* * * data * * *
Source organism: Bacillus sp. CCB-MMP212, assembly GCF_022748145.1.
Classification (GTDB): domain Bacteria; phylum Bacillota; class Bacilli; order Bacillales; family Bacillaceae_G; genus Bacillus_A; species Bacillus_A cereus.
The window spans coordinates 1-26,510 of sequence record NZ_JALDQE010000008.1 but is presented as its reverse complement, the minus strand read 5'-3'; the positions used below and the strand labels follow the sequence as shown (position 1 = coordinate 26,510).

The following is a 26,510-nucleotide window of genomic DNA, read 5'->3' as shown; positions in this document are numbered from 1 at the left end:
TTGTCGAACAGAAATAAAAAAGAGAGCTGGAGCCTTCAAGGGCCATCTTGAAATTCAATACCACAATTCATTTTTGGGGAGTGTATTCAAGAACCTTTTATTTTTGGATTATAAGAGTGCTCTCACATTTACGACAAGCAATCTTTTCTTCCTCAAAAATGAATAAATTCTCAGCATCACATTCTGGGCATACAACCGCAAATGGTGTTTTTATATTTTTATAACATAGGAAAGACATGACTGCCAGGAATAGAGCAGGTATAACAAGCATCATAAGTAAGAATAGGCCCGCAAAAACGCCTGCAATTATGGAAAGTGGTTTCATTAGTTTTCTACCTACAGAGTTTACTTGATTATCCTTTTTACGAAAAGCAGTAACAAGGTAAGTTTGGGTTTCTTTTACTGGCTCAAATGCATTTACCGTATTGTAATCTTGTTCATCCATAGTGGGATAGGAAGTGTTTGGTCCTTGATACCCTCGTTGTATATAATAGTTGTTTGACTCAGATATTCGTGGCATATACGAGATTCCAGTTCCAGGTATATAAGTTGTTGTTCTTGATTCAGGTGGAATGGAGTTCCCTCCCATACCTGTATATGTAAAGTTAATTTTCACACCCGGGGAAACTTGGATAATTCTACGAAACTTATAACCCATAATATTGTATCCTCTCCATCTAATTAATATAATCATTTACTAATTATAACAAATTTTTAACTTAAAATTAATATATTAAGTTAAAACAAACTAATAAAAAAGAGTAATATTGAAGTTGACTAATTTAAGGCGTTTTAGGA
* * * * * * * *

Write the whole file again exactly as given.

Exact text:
Source organism: Bacillus sp. CCB-MMP212, assembly GCF_022748145.1.
Classification (GTDB): domain Bacteria; phylum Bacillota; class Bacilli; order Bacillales; family Bacillaceae_G; genus Bacillus_A; species Bacillus_A cereus.
The window spans coordinates 1-26,510 of sequence record NZ_JALDQE010000008.1 but is presented as its reverse complement, the minus strand read 5'-3'; the positions used below and the strand labels follow the sequence as shown (position 1 = coordinate 26,510).

The following is a 26,510-nucleotide window of genomic DNA, read 5'->3' as shown; positions in this document are numbered from 1 at the left end:
TTGTCGAACAGAAATAAAAAAGAGAGCTGGAGCCTTCAAGGGCCATCTTGAAATTCAATACCACAATTCATTTTTGGGGAGTGTATTCAAGAACCTTTTATTTTTGGATTATAAGAGTGCTCTCACATTTACGACAAGCAATCTTTTCTTCCTCAAAAATGAATAAATTCTCAGCATCACATTCTGGGCATACAACCGCAAATGGTGTTTTTATATTTTTATAACATAGGAAAGACATGACTGCCAGGAATAGAGCAGGTATAACAAGCATCATAAGTAAGAATAGGCCCGCAAAAACGCCTGCAATTATGGAAAGTGGTTTCATTAGTTTTCTACCTACAGAGTTTACTTGATTATCCTTTTTACGAAAAGCAGTAACAAGGTAAGTTTGGGTTTCTTTTACTGGCTCAAATGCATTTACCGTATTGTAATCTTGTTCATCCATAGTGGGATAGGAAGTGTTTGGTCCTTGATACCCTCGTTGTATATAATAGTTGTTTGACTCAGATATTCGTGGCATATACGAGATTCCAGTTCCAGGTATATAAGTTGTTGTTCTTGATTCAGGTGGAATGGAGTTCCCTCCCATACCTGTATATGTAAAGTTAATTTTCACACCCGGGGAAACTTGGATAATTCTACGAAACTTATAACCCATAATATTGTATCCTCTCCATCTAATTAATATAATCATTTACTAATTATAACAAATTTTTAACTTAAAATTAATATATTAAGTTAAAACAAACTAATAAAAAAGAGTAATATTGAAGTTGACTAATTTAAGGCGTTTTAGGA